Our Best Selves

Lessons on Social-Emotional

Learning With ELA

SPONSORED EDUCATIONAL MATERIALS

Hw D Yu Feel Tday?

Research shows that social-emotional learning (SEL) improves effectiveness, academic performance, relationships, well-being, decision-making, and outcomes across all areas of life. With these six SEL lessons from Scholastic and our friends at Facebook Education, guide your students to better understand their emotions and build empathy for others. Based on research from the Yale Center for Emotional Intelligence, students will learn strategies to manage their emotions, practice perspective-taking, collaborate in groups, and create a more supportive classroom community.

Lesson 1

Reflecting on Emotions

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Lesson 2

Building Emotional Vocabulary With Feelings Words

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"Educating the mind without educating the heart is no education at all." —Aristotle

Lesson 3

Building Empathy Through
Perspective-Taking

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SEL skills are the

foundation to success in school, career, and life1

Lesson 4

Identifying and Managing Emotions

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Students with
sel skills get

better
grades and make healthier decisions2

Lesson 5

Creating a Community of Support

+ Family Take-home!

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Lesson 6

Strategizing and Acting With Empathy

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Lesson 7

Tracking Emotions

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Lesson 8

Positive Self-Talk and Personal Affirmations

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FAMILY TAKE-HOME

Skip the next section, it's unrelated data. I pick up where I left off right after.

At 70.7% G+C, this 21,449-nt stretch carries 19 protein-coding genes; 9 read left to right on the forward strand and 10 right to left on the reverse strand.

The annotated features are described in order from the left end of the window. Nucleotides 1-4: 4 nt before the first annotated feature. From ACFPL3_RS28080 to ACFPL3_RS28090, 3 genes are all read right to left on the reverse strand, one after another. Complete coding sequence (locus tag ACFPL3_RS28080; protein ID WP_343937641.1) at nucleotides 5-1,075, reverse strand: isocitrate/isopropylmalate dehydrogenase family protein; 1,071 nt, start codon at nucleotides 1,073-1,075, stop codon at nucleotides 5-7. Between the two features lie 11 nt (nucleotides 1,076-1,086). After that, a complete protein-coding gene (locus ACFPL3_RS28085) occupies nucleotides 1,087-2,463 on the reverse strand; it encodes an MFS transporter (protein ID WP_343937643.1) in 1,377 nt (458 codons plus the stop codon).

Social-Emotional Learning at Home

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What Teachers Are Saying

Supplemental programs like this are crucial for elementary-age students. They are so scared to talk about their emotions in the classroom setting, and this really helped them think a little deeper into strong emotions without any stigma. This was a strong unit. —Fourth grade teacher | Woodmere, NY
Students were actively engaged [and] especially enjoyed using the Mood Meter activity sheet. The accompanying worksheets are so visually appealing. I love the one about the character's emotions (Read with Empathy). —Third grade teacher | Prospect, CT
I think the vocabulary and using the context clues to determine how to best describe the characters is very useful and could be used as part of a character traits study. I could also see using this in writing to help enhance the student's ability to be more descriptive in the development of the voice writing trait and using dialogue.” —Fifth grade teacher | Indianapolis, IN

+ @ = share your successes

Email photos of completed student activity sheets
(no student surnames), mobiles, or bookmarks to scholasticsubmissions
@scholastic.com
by 4/15/18,
and Scholastic will send you three (3) classroom books!

NO PURCHASE NECESSARY. Void where prohibited. The giveaway is open to teachers 18+, 50 US and DC who teach grades K–5. End: 4/15/18 11:59 PM ET. Full rules: scholastic.com/OBSrules.

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